By Jolene Hawkins
Looking back as we walk down Main Street, you will see where stores come and they go … changing hands.
In 1882, Mr. Elmer B. Kuhn came to Springville and acquired the stock of dry goods, boots, shoes and groceries of Beebe and Myers. Then it was run by Smith and Gleason, followed by Smith Brothers, which then sold it to H.D. Smith.
In 1921 F.H. Frubus and Kuhn formed a partnership and ran the store. In 1935, the entire stock was sold to Miss Edna Bianca Smith and her niece, Miss Frances Marian Klink.
But who were these ladies that are running a store? Miss Edna Smith and Miss Frances Klink were schoolteachers.
Miss Klink was born Dec. 31, 1892, in Hazelton, Kansas. She attended the University of Kansas and was head of the history department at Wellsville, Ohio, as well as teaching English at Silver Springs, N.Y. She also worked two years at the Buffalo Courier Express. Her father owned a drug store in Oklahoma and later in Kansas, where she was exposed to the retail business.
Miss Edna Smith taught at State Normal School in Indiana and Pennsylvania. She was a supervisor of the Children’s English Department at Bridgeport, Conn., and Perfect of Studies at National Park Seminary in Washington, D.C.
As former school teachers, the selling and buying experience became a new challenge for them. In the early days, Miss Smith would get a shipment of merchandise and when a customer was looking at it, she would get into a long discussion with them, usually bringing out the weaker points of the merchandise with the customer. The customer almost invariably would defend it.
They kept the store much as it was when they purchased it except for enlarging the different departments and bringing in new lines to broaden the store’s perspective.
In the first years when they were open, they sold more yard goods than any other dry goods store of the same size in this area of the state. This fact becomes more remarkable when it is considered that in the late 1930s, people bought most of their clothes ready-made and making them was not as common.
The store engaged four full-time clerks and one part-time clerk, all women. The stock comes directly from manufacturers or salesman as they came in to show what they had. They also had a book department and a sewing department where cloth, needles, thread, countless patterns and other notions soon were seen.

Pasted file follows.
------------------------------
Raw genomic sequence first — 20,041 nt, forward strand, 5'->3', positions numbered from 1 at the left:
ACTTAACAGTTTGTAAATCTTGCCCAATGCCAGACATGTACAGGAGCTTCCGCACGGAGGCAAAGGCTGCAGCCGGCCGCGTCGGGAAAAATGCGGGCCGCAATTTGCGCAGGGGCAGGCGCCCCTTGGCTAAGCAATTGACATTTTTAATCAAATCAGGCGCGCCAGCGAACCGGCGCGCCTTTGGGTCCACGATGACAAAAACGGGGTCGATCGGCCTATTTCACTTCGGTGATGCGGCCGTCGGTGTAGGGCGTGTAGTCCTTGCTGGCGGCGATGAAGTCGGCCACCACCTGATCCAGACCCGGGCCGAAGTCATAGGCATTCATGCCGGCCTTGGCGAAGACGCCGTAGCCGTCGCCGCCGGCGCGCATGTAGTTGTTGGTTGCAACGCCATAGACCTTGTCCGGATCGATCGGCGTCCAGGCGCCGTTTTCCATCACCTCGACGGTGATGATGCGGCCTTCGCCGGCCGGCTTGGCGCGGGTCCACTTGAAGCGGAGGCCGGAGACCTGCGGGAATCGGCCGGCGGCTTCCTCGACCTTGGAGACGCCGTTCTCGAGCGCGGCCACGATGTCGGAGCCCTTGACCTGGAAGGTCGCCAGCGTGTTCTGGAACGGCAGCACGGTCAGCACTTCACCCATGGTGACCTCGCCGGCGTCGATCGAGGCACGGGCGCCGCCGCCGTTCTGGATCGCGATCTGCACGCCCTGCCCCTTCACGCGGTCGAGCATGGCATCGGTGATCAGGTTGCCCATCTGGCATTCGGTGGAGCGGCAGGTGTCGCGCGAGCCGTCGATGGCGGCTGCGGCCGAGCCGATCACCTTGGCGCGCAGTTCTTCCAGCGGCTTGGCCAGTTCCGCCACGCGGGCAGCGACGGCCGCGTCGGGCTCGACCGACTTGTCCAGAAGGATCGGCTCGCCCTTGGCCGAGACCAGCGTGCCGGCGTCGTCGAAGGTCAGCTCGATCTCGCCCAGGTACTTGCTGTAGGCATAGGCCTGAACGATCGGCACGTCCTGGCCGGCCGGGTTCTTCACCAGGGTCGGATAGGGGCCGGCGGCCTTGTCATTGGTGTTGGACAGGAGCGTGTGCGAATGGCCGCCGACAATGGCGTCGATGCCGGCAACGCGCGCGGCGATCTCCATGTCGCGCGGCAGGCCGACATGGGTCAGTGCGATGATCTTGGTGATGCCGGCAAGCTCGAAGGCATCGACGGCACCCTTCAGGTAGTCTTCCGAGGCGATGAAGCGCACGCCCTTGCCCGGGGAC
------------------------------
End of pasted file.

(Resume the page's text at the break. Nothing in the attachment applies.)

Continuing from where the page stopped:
Soon the electric sewing machine was becoming popular and their sales went up once again. They enjoyed running the store for 22 years until July 1958. Then one of the employees, Minnie Westfall, who took care of the account books for the business, had the opportunity to purchase it from Smith and Klink, and as she states, “I bought it!” She remodeled and opened the store under the name of Thimble and Thread Shop.
The main items of merchandise in the store are fabrics, sold from bolts as raw material, to create items like dresses, blouses, draperies, curtains and the like. Among the famous brand names in the store included “Coahoma,” “Fruit of the Loom” and “Spring Knight.” Other items that could be found in the aisles were thread, yarn needles … in fact, anything for needleworkers. Sweaters, blouses, handbags and slips to blankets could be seen stacked neatly on the shelves and or on display.
And once again, 20 years later, the store changes hands. In January 1978, Doris Moritz established the Stitching Post, a place that specialized in all level skills of sewers, including quilting, specialty, sewing and crafts.
So businesses may come and go, but the building and shops stay, and we are fortunate to have people eager to run them, giving us a local place to shop.
Do you have stories to tell us about the town while you were growing up? Photos to share — we will make copies if you are willing to let us — and even story ideas for these articles, well stop down!
Did you know that we have a large selection of Civil War research material that can be used at the Lucy Bensley Center from Echoes Through Time Civil War Museum? Adjutant General reports, maps, journals and more? Stop by to see them.
Want to learn more about the great town from start until now? Feel free to stop by and look at all the material that we have on hand, from the old newspapers, directories, photographs — some with names, and a lot without: maybe you can help us identify people — maps and handwritten journals.
View the work others have done on their own genealogy and more. Come visit with us on Tuesday, Wednesday or Thursday 9 a.m to 3 p.m. at 23 N. Buffalo St.
Want to hear some good ole music? Well, stop by the Mercantile/Heritage Building on Thursday evenings from 7 to 9 p.m.
You can call us at 592-0094, email us at firstname.lastname@example.org or visit our web page at www.concordnyhistoricalsociety.org.